Beggars of Life

QUESTION:  In 1932, actor Wallace Beery's contract stipulated that he would receive what per movie?
A)  $30 per film
B)  As many Charleston Chew candy bars as he could eat.
C)  $1 more than his highest-paid co-star
D)  No speaking lines

The American Treasure Tour honors the American film industry however we can. Posters, headshots of actors, soundtrack recordings, we love them all. And we celebrate all genres of film throughout the ages - from drama to action to comedy to musicals. Of course, in the old days, there was no sound in movies. Photoplayers were invented in the early nineteen hundreds as a way to add music and effects to silent films, but technology progressed and, in the late 1920's, audio was added to the film strips. Warner Brothers' 1927's The Jazz Singer became the first successful experiment in sound films.  The other studios began to follow suit, and Beggars of Life became Paramount's debut talkie. 

Beggars of Life was directed by William Wellman and released in 1928.  It tells the story of Oklahoma Red - a hobo played by Wallace Beery whose life is spent traveling the railroads and trying to survive in a harsh and relentless day-to-day existence. Louisa Brooks, meanwhile, is no better off. After she kills her abusive stepfather, she runs away and dresses up as a boy, then hits the rails herself.  She meets Oklahoma Red and, together with a gang of rowdy hobos, live off the land and work their way to Canada, constantly running from the police. In its day, the film was considered a grim depiction of life on the streets for which few could empathize. Soon enough, a year later, the Stock Market Crash of 1929 sparked the worst depression the United States and the world would experience. Then, countless Americans would embark on their own journeys for survival.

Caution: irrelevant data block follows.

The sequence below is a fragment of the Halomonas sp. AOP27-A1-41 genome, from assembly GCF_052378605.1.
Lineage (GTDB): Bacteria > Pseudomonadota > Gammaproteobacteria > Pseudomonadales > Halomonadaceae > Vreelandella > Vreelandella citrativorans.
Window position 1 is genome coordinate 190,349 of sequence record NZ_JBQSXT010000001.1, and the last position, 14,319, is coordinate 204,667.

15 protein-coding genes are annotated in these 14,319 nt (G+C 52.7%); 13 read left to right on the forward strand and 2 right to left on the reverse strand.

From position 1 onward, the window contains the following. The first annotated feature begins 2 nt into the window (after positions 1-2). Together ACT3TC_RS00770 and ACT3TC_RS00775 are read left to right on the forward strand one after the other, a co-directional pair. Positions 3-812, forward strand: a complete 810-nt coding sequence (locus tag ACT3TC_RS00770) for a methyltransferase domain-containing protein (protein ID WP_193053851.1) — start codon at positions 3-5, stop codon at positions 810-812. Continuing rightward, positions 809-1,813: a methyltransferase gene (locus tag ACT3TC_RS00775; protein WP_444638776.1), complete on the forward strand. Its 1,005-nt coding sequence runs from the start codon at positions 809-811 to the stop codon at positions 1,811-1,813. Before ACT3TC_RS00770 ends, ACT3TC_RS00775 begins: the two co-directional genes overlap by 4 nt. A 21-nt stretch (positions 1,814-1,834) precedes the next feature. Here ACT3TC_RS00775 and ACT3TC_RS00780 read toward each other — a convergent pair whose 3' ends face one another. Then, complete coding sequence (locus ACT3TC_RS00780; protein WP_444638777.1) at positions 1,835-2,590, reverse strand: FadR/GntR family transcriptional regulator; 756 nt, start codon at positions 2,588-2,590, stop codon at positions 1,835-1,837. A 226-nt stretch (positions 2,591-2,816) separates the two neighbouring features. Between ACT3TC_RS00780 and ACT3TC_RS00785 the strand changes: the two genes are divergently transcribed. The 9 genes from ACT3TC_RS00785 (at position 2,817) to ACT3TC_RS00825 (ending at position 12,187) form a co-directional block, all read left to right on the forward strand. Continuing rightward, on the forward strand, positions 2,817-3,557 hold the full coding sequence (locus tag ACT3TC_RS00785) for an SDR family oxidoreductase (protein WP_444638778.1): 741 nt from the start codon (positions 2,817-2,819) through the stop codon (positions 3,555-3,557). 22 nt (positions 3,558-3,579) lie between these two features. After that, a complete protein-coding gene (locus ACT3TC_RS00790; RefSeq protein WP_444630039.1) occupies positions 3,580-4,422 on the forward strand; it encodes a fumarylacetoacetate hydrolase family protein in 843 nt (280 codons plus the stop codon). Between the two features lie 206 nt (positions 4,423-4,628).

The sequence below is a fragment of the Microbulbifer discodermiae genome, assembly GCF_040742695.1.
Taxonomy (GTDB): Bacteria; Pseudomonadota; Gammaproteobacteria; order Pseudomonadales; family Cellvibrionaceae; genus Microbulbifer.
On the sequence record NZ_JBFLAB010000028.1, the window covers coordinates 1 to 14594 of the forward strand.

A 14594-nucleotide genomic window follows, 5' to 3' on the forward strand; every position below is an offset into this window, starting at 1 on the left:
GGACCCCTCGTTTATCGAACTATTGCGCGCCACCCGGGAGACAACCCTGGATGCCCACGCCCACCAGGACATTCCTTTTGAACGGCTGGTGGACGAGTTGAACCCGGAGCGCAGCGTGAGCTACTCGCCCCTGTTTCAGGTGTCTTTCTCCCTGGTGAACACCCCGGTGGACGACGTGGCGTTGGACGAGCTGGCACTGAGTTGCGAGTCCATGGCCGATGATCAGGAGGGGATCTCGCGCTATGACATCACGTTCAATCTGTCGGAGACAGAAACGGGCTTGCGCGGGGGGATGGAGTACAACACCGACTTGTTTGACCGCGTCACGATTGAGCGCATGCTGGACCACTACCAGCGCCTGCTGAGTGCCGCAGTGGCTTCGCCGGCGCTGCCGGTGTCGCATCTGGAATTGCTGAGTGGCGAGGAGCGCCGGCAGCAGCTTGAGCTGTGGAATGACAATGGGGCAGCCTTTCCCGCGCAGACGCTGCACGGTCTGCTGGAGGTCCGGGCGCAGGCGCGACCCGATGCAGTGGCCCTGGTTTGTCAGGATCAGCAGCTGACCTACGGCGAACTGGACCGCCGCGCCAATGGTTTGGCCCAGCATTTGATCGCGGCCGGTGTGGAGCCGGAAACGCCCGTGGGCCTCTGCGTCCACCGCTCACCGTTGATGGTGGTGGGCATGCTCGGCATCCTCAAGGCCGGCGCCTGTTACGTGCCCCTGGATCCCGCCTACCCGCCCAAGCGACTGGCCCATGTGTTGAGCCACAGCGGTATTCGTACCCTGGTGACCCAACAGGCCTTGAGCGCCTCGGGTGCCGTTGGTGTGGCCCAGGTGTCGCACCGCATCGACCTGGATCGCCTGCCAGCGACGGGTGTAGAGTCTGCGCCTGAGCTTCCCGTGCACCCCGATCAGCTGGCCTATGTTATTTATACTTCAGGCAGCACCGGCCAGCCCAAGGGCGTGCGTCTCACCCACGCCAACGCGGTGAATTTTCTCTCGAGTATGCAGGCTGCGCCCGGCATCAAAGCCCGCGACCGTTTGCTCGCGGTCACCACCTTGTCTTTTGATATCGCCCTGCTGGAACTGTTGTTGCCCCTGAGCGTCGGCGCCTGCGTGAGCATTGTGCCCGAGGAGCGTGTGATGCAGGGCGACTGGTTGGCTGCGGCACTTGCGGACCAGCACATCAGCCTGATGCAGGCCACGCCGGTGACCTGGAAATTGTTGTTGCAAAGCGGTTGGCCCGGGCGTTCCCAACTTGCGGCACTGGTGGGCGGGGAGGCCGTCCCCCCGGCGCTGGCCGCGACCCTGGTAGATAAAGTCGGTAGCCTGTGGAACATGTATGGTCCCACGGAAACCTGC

ANSWER:  C)  $1 more than his highest-paid co-star, ensuring that Beery received a higher wage than anyone else in Hollywood at the time.